Theming and customizing an Android device can be a disappointing experience with stock apps. Manufacturers’ theme stores often have a limited amount of available themes that change the entire system GUI, whereas you may want to only theme your notifications bar or Settings menu. Creating your own theme from scratch is a massive project that involves decompiling and editing files in the /system partition. So how can an average user completely customize their Android device as painlessly as possible?
The answer is within a combination of dedicated Xposed modules. Xposed is an overlay framework that can enable you to change nearly every aspect of your Android phone with modules (plug-ins), individually. There are even apps to customize and theme specific apps like WhatsApp, Facebook Messenger, and other apps that ordinarily would not allow the user to customize their experience.
This guide will walk you through installing Xposed via systemless root, and show the various modules to achieve maximum customizing potential for your device. Please note that Xposed is currently not available for Nougat, but the developers are working on a release for Nougat support.
Warning: Samsung devices running TouchWiz ROM should not install Xposed, but AOSP-based Samsung devices should be fine.
Some Sony devices may bootloop after installing Xposed due to a number of Sony ROMs being shipped with corrupted services.odex – the Xposed developer is unable to fix this.
Author’s Note: I did not include any modules for changing your system font in this guide, because Appuals has a comprehensive guide on the absolutely best way to change your system font without using any 3rd-party apps or modules. See “How to Change Android System Font without Apps”.
Installing Xposed – Systemless MagiskSU Root Method (Android 5.1 – 6.0)
These steps assume you are already rooted with Magisk – if not, please search Appuals for an Android root guide for your device.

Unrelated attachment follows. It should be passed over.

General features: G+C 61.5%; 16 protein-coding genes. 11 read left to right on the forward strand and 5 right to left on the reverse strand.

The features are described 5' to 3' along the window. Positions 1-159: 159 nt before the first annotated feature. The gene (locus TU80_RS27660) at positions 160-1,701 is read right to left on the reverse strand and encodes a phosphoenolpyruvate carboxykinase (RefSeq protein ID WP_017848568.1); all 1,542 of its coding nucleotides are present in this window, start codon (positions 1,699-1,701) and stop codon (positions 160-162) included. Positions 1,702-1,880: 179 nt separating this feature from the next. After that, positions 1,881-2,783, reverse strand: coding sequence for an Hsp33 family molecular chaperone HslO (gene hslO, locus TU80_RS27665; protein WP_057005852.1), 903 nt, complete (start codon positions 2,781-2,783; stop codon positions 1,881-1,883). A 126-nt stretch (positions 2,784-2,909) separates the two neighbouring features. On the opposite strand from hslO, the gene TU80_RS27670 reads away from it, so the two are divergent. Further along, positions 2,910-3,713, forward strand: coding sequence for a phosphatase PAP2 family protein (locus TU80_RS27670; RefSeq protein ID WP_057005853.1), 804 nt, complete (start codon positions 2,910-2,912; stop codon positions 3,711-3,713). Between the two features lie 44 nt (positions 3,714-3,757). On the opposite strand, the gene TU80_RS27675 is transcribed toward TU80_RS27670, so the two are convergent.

- Launch the Magisk Manager and head to the “Downloads” section. Scroll down and install the Xposed Framework module for your device architecture. It will be saved as a .zip file on your SD card (or wherever you’ve set your download path in Magisk).
- Download the Material Design Xposed Installer APK from the links above onto your device and install the app.
- Reboot your device into custom recovery and flash the Xposed Framework .zip, then reboot your device.
Installing Xposed Modules for Customizing your Android Device
In the Xposed Installer app, first make sure that Xposed Status has a green checkmark. If so, you may continue.
Go to the “Download” section in Xposed Installer. You’ll be greeted with a huge list of available modules. However, there are a key few that we want for Android customization, and you can search for them from the search bar.
After downloading a module, you will need to head into the “Modules” section of Xposed Installer, tap the checkbox to enable it, and reboot your device. But you can enable or disable multiple modules at the same time before rebooting.
The most useful Xposed modules for Android customization
GravityBox allows you to customize a huge amount of things in your Android device, and in fact it is the most popular Xposed module for this purpose.
It allows you to customize the appearance of your lockscreen, statusbar, navigation bar, and many other useful features, like long-pressing your Volume buttons to skip or rewind music tracks.
Settings Editor allows you to completely customize your Android Settings menu. You can add or remove icons and sections, change the background color, and change the amount of columns.
If GravityBox doesn’t offer enough statusbar and navigation button customization for you, XStana allows you to change those icons to ones from other manufacturers, and a few custom ones as well.
KMOD FWA for WhatsApp
This module allows you to customize WhatsApp appearance to your liking. It offers options for backgrounds, fonts, icons, and a direct access button to the module from within WhatsApp itself.
This isn’t necessarily a theming module, but it’s worth mentioning and highly useful if you are using a lot of theming modules. Often in Android, whenever you try to allow permissions for certain apps (Google Drive for example), you’ll receive a warning that you’ll need to disable screen overlay. You’ll then need to disable all of your app overlays (Facebook talking heads, blue light filters, etc) before you can grant the permissions to the app requesting them.
NoOverlayWarning will allow you to completely bypass this procedure, and thus its incredibly useful for any Android user that uses a lot of overlays in their apps and themes. There are no settings to adjust – you simply install it and forget it!
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